Serial.println(outputRate);
      
      myTimer.begin(doOutputSD, outputRate);
      
    }
    
    uint32_t last = 0;
    
    void loop() {
    
      if(copySD.checkOverrunAndClear()){
        Serial.println("Buffer Overrun!");
      }
      if(millis() - last > 10000){
        Serial.print("Time Running:");
        Serial.println(millis() / 1000);
        last = millis();
      }
      copySD.copyToBuffers();
    //  strip.setBrightness(analogRead(A14));
    //  Serial.println("Main loop");
      // put your main code here, to run repeatedly:
    
    }
    Code:
    //modified from play_sd_wav.cpp by Emmett Palaima
    
    #include <Arduino.h>
    #include "CopyRgbSD.h"
    #include "spi_interrupt.h"
    
    bool CopyRgbSD::begin(const char *filename)
    {
    	write = read = copy = 0;
    	isRepeating = true;
      if (!(SD.begin(BUILTIN_SDCARD))) {
        // stop here, but print a message repetitively
        while (1) {
          Serial.println("Unable to access the SD card");
          delay(500);
        }
      }
    	if(!open(filename)){
        return false;
    	}
      for(int i = 0; i < COPY_BUFFER_COUNT; ++i){
        ready[i] = false;
      }
      copyToBuffers();
      return true;
    }
    
    void CopyRgbSD::readFromBuffers(uint32_t *color)
    {
    	if(ready[read] && rgbFile){
    		*color = copyBuffer[read][index];
    		index++;
    		if(index >= FRAME_SIZE){
    			index = 0;
    			ready[read++] = false;
    			if(read >= COPY_BUFFER_COUNT){ read = 0; }
    		}
    	}else{
    		if(!underrun && !underrunInternal && rgbFile){ overrun = true; }
    	}
    }
    
    void CopyRgbSD::copyToBuffers(void){
    	while(rgbFile && !ready[copy]){
    		unsigned int avail = rgbFile.available();
    		if(avail >= MULTI_BUFFER_SIZE){
    			rgbFile.read(buffer, MULTI_BUFFER_SIZE);
    		}else{
          Serial.println("Rollover");
    			unsigned int rollover = MULTI_BUFFER_SIZE - avail;
    			rgbFile.read(buffer, avail);
    			rgbFile.seek(0);
    			rgbFile.read(&buffer[avail], rollover);
    		}
    		unsigned int count = 0;
    
        uint8_t r, g, b, a;
    		write = 0;
    		while(count < MULTI_BUFFER_SIZE){
          r = buffer[count++];
          g = buffer[count++];
          b = buffer[count++];
          a = buffer[count++];
          copyBuffer[copy][write++] = (a << 24) | (r << 16) | (g << 8) | b;
    		}
        ready[copy++] = true;
        if(copy >= COPY_BUFFER_COUNT){ copy = 0; }
    	}
    }
    
    
    bool CopyRgbSD::open(const char *filename)
    {
    	__disable_irq();
    	rgbFile = SD.open(filename);
      Serial.println(filename);
    	Serial.println(rgbFile.available());
    	if(!rgbFile) Serial.println("File not found!");
    	__enable_irq();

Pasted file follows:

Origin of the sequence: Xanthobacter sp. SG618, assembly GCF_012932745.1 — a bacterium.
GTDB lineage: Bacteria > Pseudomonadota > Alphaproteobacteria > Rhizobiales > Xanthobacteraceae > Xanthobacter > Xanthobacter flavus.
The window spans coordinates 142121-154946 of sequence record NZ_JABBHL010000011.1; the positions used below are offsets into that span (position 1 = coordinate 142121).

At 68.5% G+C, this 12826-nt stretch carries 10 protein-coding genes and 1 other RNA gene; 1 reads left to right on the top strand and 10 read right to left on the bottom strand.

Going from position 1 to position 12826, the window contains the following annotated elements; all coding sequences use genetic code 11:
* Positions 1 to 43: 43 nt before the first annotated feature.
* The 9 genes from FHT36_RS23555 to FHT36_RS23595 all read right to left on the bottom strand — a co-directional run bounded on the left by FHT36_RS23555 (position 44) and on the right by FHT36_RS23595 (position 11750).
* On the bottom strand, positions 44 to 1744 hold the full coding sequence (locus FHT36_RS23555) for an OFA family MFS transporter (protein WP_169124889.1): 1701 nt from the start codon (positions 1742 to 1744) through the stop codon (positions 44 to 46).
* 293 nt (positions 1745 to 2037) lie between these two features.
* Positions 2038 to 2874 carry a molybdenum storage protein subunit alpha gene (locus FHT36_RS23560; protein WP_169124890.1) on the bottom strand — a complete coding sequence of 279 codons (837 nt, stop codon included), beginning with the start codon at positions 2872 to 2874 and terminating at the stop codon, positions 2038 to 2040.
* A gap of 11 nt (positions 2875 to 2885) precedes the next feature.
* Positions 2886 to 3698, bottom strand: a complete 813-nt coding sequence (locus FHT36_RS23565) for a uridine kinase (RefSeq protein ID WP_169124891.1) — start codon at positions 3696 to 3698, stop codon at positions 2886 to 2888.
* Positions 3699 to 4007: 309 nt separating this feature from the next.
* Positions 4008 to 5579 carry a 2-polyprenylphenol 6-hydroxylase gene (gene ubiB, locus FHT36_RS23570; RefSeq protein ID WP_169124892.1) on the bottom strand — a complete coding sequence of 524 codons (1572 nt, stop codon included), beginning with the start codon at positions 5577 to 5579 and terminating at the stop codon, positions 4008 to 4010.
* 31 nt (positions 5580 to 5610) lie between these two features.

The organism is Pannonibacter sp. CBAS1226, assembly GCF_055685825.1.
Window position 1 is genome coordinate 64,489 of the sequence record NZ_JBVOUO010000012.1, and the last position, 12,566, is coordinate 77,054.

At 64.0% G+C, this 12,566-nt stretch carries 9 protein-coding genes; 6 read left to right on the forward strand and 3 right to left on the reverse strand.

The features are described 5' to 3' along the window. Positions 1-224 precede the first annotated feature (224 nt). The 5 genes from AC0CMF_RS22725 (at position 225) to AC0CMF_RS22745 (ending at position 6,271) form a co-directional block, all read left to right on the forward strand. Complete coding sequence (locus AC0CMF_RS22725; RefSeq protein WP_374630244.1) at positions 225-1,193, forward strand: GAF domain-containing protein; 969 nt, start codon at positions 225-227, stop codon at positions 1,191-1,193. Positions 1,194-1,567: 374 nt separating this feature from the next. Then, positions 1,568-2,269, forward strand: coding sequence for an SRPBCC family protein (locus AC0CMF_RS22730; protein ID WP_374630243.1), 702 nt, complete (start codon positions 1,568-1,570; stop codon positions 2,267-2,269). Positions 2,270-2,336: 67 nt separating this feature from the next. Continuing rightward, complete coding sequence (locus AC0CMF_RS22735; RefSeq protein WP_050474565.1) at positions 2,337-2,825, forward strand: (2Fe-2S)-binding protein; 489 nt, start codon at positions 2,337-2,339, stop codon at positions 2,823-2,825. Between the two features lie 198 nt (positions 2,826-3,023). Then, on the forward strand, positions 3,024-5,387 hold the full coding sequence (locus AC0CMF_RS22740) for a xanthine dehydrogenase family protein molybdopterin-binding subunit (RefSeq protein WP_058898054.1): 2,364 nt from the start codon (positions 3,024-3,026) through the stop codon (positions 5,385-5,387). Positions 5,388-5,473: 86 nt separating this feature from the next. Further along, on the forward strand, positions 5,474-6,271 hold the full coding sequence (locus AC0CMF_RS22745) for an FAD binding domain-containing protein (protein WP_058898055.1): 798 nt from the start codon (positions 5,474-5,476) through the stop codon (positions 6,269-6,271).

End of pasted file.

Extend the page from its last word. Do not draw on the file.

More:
if (!rgbFile) {
    		return false;
    	}
      rgbFile.seek(0);
    	return true;
    }
    Code:
    //modified from play_sd_wav.h by Emmett Palaima
    
    #ifndef copy_rgb_sd
    #define copy_rgb_sd
    
    #define COPY_BUFFER_COUNT 16
    #define FRAME_SIZE 96
    #define MULTI_BUFFER_SIZE (FRAME_SIZE * 4)
    
    #include "Arduino.h"
    #include "AudioStream.h"
    #include "SD.h"
    
    class CopyRgbSD
    {
    public:
    	CopyRgbSD(void){};
    	bool begin(const char *filename);
    	bool open(const char *filename);
    	bool setRepeating(bool onOff){ isRepeating = onOff; }
    	void readFromBuffers(uint32_t *color);
    	void copyToBuffers(void);
    	bool checkOverrunAndClear(){
    		bool check = overrun;
    		overrun = false;
    		return check;
    	};
      	bool checkUnderrunAndClear(){
    	    bool check = underrun;
    	    underrun = false;
    	    return check;
      	};
      	unsigned long getOverrunInterval(){
    	    if(!overrun){ return 0; }
    	    else{
    		unsigned long count = overrunTime;
    		overrunTime = 0;
    		overrun = false;
    		return count;
        }
      }
    private:
    	uint32_t copyBuffer[COPY_BUFFER_COUNT][FRAME_SIZE];
    	bool ready[COPY_BUFFER_COUNT];
    	int16_t write, read, copy;
    	int16_t index = 0;
    	bool error = false;
    	bool underrun = false;
    	bool underrunInternal = false;
    	bool overrun = false;
    	unsigned long overrunCounter = 0;
    	unsigned long overrunTime = 0;
    	File rgbFile;
    	uint8_t numChannels;
    	uint8_t buffer[MULTI_BUFFER_SIZE];		// buffer one block of data
    	bool isRepeating;
    };
    
    #endif

  2. #2
    Senior Member+ MichaelMeissner's Avatar
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    Cool

    Quote Originally Posted by grinch View Post
    Hi, I am working on a battery powered wearables project where I need to drive 4 LED strips and a 4 5V fairy lights (via darlington transistors plus PWM) using a motherboard PCB I've designed for the Teensy 4.1. I have my system working well, except that when I try to use it with a USB battery back the Teensy 4.1 browns out at a certain point, and gets stuck at a point in the program loop that's extremely hard to track down since it also shuts down serial communication. When I have the system running off a brick or wall wart power supply the loop runs cleanly, and has made it through a 12 hour overnight test.